Male lions have a habit of snoozing the day away and opportunities for unusual photographs are few and far between. We were fortunate however to have a wonderful ray of sunlight beam through a thick canopy to light up the head of one of the adults. The rest of the image contrasted in shade made for a great chance to capitalise on light.

A keen eye, a little patience and the rest will unfold in front of you.

Keep an eye on the blog for more special photographs from our field guides and catch up on our monthly Wildlife Reports for more.

Read More


Highlights from our Wildlife Reports

August 20, 2013 - Africa,Experience,Kruger National Park,Lamai,Sabi Sand,Singita Pamushana Lodge,Wildlife

Every month, field guides from the five regions in which Singita has lodges and camps, send us first-hand reports from the bushveld. These delightful wildlife journals describe the recent animal activities, unusual game-spotting, local birdlife  and seasonal shifts in the landscape, accompanied by spectacular photographs. Here is a selection of snaps from some recent diaries for you to enjoy:

Singita Kruger National Park

sknp

Over the last month we had a total of 29 leopard sightings, but what was impressive was not the number of sightings, but rather the quality of sightings that we experienced. One sighting that stands out in particular of the Sticky Thorn female and her two cubs was when they were feeding off an African rock python that she had caught and hoisted into a large leadwood tree. It made for outstanding viewing!

Report by Nick du Plessis. Photos by Nick du Plessis and Ross Couper.
Download the full wildlife report here: Singita Kruger National Park Wildlife Report July 2013

Singita Sabi Sand

sss

After months of huge anticipation and many attempts at getting a glimpse at these young cubs, the day finally arrived, and boy did I soak in all the goodness! To see eight little bundles of lion fluff bounding towards your vehicle across the white beach-like sand of the aptly named Sand River is an absolute dream come true. These lion cubs remained well hidden within the thickets along the banks of the river for many weeks, a useful method of protecting them, especially in the absence of their mothers. We would get a glimpse of a cub every now and then, but to see all of them right there in the open was incredible.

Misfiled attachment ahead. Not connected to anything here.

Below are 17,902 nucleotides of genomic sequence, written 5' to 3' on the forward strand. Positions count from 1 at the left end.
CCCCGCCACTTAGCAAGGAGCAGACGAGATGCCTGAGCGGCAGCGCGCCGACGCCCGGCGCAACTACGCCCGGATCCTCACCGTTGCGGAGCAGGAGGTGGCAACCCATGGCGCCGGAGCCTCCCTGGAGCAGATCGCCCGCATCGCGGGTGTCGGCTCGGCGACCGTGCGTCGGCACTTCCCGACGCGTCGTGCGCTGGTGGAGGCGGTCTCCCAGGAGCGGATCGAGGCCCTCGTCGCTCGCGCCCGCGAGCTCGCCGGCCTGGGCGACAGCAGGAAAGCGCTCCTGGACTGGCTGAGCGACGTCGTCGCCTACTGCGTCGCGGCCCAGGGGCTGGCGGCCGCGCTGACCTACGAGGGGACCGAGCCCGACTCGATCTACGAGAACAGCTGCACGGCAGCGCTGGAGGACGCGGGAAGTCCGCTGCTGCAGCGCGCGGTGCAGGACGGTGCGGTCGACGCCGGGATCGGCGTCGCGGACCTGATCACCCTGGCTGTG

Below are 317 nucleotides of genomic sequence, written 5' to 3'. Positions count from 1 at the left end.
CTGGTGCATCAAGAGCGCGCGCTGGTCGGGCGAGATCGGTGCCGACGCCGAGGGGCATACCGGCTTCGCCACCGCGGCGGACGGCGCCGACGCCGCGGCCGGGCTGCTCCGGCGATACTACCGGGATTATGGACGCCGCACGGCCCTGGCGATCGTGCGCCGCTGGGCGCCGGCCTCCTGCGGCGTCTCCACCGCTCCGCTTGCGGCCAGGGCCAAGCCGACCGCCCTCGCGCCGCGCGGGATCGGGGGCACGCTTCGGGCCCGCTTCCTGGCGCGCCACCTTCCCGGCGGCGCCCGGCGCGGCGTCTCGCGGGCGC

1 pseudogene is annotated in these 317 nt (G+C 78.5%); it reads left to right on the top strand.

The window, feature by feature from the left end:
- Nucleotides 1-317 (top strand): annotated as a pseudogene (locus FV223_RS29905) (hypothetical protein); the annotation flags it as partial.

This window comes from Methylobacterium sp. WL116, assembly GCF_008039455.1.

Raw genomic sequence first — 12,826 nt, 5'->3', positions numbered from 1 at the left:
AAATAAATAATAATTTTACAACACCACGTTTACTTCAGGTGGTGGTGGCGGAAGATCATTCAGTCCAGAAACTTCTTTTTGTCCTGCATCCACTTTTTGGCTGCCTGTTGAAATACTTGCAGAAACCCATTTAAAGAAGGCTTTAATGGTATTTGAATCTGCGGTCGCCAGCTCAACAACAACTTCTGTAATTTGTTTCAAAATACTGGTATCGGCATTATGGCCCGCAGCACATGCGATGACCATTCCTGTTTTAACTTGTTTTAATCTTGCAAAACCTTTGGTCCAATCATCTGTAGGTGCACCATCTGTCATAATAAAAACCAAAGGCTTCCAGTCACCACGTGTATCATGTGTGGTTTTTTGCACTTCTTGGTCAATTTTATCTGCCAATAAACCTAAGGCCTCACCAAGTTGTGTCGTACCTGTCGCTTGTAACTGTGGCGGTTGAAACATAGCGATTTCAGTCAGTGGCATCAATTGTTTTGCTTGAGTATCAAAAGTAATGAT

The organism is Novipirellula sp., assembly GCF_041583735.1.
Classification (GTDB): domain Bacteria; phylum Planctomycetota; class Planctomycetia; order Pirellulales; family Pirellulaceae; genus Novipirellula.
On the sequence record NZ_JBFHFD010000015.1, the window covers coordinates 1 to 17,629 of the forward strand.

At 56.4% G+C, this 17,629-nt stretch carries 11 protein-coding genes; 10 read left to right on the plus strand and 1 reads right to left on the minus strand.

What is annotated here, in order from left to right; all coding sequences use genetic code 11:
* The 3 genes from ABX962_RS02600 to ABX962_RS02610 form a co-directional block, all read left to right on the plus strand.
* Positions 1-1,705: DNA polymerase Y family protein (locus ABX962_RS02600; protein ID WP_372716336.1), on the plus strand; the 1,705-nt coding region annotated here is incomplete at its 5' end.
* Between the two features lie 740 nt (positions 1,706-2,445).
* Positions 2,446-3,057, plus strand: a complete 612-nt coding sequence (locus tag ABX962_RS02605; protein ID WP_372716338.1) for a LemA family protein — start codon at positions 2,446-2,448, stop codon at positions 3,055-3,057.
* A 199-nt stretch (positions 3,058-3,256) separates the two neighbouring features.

Report and photos by Marlon du Toit.
Download the full wildlife report here: Singita Sabi Sand Wildlife Report July 2013

Singita Pamushana

sp

We were watching a small bachelor group of elephants when we noticed one of the bulls had a most impressive set of tusks. He was not a big elephant but his ivory was magnificent. He seemed to know that he needed to be cautious and made a hopeless and very funny attempt to hide behind a bush. As we were watching him a large shadow loomed to our right. A much larger bull with small tusks came to act as a buffer and make sure we meant no harm to him or his ‘brother’.

Report and photos by Jenny Hishin.
Download the full wildlife report here: Singita Pamushana Wildlife Report July 2013

Singita Grumeti

sgr

The arrival of The Great Migration on the 1st of June kicked off what would prove to be a very exciting month for viewing wildlife at Singita Grumeti. On the first day, thousands of wildebeest began arriving from the southeast, making their way north and west. They surrounded Faru Faru Lodge and the Nyati plains, and after about ten days were spread across nearly all of Singita Grumeti, from Faru Faru Lodge in the east, to the central Sasakwa plains below Sasakwa Lodge, and all the way west past Sabora Tented Camp. They milled about grazing for about four or five days and then they began to move, forming never ending lines heading back east again and then north through Ikorongo.

Report and photos by Ryan Schmitt and Lizzie Hamrick. This photo by Saitoti Ole Kuwai.